In anticipation of the new Woody Allen movie Whatever Works, I thought I’d look back at some of Captain Neurosis’ classic movies. Recently, a friend mentioned that he had seen thirty-nine of Allen’s forty-some pictures. Thirty-nine? I was stunned, in part because I didn’t realize Allen had made so many. Looking at the Allen entry at the supposedly unreliable IMDb.com, I counted the movies of his I’d seen–thirty. Was I a film geek, an Allenophile, what?

I think the answer is that I like Allen, regard him as significant, but most importantly, I have lived in his time.

For instance, I love Howard Hawks, and would have seen every movie of his but for its availability (on DVD) and a lack of adequate free time. So it goes with Kurosawa, Ford, Truffaut, Bergman and others before my time. I saw their films when they came out in my era–I sat through Fanny and Alexander three times in 1982–but I just haven’t had the ability to rent a slew of the old Swede’s flicks to catch up on what I missed.

Thirty Allen movies over thirty years isn’t much when you spread it out over the years–I’ve seen as many Spielberg pix, not because I adore Spielberg, but because he’s a force to be reckoned with, so I see his work. It’s easy to see one movie by one director once a year.

With that digression aside, it is an odd thing that we love Allen so much. Or, rather, it’s a weird thing that I like him so much, for all his redundancies. I forgive Allen a lot. And while watching Whatever Works I realized that Woody is catnip to me. WW is a good movie, far from great, and suffering from mediocre casting for the most part. But I’ll sit through Allen’s New York movies every time. He can capture Manhattan beautifully, even when it was a dismal place in the 70s and 80s.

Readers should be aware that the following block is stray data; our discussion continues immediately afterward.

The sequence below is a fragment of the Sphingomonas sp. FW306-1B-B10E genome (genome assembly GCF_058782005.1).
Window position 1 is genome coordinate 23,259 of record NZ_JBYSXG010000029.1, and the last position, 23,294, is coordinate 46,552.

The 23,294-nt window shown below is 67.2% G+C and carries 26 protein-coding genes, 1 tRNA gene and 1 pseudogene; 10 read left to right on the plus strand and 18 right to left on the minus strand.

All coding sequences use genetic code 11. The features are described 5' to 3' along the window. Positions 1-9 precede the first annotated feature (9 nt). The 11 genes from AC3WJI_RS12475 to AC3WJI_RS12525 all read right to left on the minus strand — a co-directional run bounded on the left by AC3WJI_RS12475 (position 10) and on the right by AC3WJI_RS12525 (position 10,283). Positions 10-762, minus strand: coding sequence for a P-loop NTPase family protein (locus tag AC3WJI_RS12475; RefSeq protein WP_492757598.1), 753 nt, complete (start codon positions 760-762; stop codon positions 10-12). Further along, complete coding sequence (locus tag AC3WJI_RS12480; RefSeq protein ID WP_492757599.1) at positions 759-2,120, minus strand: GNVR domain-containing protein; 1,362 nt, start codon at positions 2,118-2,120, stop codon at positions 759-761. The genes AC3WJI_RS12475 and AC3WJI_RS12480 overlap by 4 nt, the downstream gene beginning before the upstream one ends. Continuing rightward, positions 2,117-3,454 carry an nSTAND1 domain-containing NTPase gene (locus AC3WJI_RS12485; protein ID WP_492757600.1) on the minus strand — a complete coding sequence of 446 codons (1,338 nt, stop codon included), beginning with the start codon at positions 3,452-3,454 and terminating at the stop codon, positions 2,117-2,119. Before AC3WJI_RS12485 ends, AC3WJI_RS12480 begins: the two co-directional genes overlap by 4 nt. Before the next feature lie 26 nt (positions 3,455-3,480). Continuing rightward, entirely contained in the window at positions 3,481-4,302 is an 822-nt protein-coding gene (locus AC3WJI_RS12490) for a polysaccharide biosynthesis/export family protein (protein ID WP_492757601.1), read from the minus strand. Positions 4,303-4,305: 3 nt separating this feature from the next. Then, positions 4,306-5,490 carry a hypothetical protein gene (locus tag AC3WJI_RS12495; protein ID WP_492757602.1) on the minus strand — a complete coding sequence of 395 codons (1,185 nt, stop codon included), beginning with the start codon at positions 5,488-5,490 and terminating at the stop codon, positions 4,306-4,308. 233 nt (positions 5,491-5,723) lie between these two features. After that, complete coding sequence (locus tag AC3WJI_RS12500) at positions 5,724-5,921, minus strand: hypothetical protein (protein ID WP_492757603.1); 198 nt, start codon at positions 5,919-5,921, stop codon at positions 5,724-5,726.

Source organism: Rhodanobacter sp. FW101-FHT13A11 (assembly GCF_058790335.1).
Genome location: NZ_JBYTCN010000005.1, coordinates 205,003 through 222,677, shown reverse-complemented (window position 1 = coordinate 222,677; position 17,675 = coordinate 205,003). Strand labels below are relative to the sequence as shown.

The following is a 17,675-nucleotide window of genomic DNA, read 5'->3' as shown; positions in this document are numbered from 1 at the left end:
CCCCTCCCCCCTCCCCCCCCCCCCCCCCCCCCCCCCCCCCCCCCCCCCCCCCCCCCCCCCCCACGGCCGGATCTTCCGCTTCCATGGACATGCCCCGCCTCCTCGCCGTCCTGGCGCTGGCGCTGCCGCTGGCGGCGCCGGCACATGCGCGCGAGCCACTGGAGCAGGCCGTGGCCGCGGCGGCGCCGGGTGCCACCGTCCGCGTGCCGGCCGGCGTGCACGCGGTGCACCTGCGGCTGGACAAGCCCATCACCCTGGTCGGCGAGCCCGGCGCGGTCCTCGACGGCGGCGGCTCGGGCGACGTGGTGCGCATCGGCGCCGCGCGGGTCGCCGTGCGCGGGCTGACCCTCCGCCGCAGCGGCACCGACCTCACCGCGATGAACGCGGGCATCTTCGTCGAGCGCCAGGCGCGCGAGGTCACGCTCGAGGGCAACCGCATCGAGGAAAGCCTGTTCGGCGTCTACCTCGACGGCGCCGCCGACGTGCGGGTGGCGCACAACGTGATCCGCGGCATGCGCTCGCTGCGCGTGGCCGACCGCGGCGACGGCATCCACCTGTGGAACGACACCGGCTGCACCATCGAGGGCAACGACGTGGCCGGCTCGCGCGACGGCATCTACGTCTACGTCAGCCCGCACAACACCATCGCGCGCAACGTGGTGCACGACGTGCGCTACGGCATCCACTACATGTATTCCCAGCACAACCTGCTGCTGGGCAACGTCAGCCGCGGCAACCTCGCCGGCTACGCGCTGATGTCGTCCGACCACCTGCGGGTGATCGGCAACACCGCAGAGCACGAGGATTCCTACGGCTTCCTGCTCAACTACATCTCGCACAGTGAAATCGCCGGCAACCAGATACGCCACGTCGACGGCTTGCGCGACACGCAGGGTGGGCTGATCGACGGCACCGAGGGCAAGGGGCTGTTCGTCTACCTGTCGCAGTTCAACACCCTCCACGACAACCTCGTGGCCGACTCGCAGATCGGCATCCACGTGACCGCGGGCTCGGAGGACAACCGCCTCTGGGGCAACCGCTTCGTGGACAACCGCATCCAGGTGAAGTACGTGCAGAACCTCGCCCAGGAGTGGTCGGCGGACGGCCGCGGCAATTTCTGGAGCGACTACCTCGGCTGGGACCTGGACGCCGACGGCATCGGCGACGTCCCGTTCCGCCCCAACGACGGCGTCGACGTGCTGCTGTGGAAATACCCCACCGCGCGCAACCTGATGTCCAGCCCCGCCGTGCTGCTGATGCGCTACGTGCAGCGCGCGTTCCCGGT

In Whatever Works he can make a beat-up knish bakery seem like as wonderful a place as any. The conversations at Chinese restaurants, cafes, and in front of movie houses (how many of those have been in Allen’s movies?) are sublime. The shtick about religion and love that manages to find its way in every film are a treat. All of these traits partially helped a nervous, self-conscious young man feel like he had a place in the world–abeit imaginary, since I wasn’t going anywhere near Manhattan.

Woody Allen was the creator of a world as fantastic as Middle Earth. But that fantasy is starting to crack, I’m afraid. Though I enjoyed Vicky Christina Barcelona, Allen’s past films have lost much of their sheen. I’m starting to feel a need to rely on memory to make me appreciate Allen’s older movies, because watching them again has been painful.

Recently I sat through Sleeper, which, a day before the repeat viewing, I would have said was one of his classics, a wonderful, hilarious comedy. After watching it again, probably 25 years after seeing it last, I wonder if I was just young or if Sleeper never worked. The jokes were clunky, the timing horrid, and it dragged and dragged. Everything was so damn dated–and part of the appeal of Allen (I thought) was his timelessness. Talking about life, philosophy, religion–those themes are good through history. Certainly Sleeper is better than Splash, another New York comedy about love that looks awful today, right? Er…

So I don’t know the truth about Take the Money and Run (loved it when I first watched it in the 1980s), Bananas (ditto), and Love and Death (same–the 80s were when videotape reared its head.) Don’t get me started on Crimes and Misdemeanors. One of my favorites… until I saw it again two years ago and witnessed a heavy-handed, poorly timed, dull movie choked with pretentiousness.

Sleeper stunned me. I was in a poor mood when I saw Crimes again, but I was all eager to see Sleeper, so I can’t chalk up the disappointment to mood. I’ve seen many of my favorite fims from the “greats” again, movies I freaked about as a boy and a teen and revisted in my late 30s and 40s, and they all held up: Raiders of the Lost Ark, The French Connection, Brazil, The King of Comedy, and many others.

Now I’m scared of Woody Allen’s early stuff. Visually, I’m guessing that movies like Manhattan and Annie Hall are still wonderful, as is his ability to capture, acutely, the personality of New York. But, Chist, I was one of the few who adored the routinely panned Stardust Memories. Someone recently challenged me to watch it again. I think I’ll leave it to my own stardusted memory.

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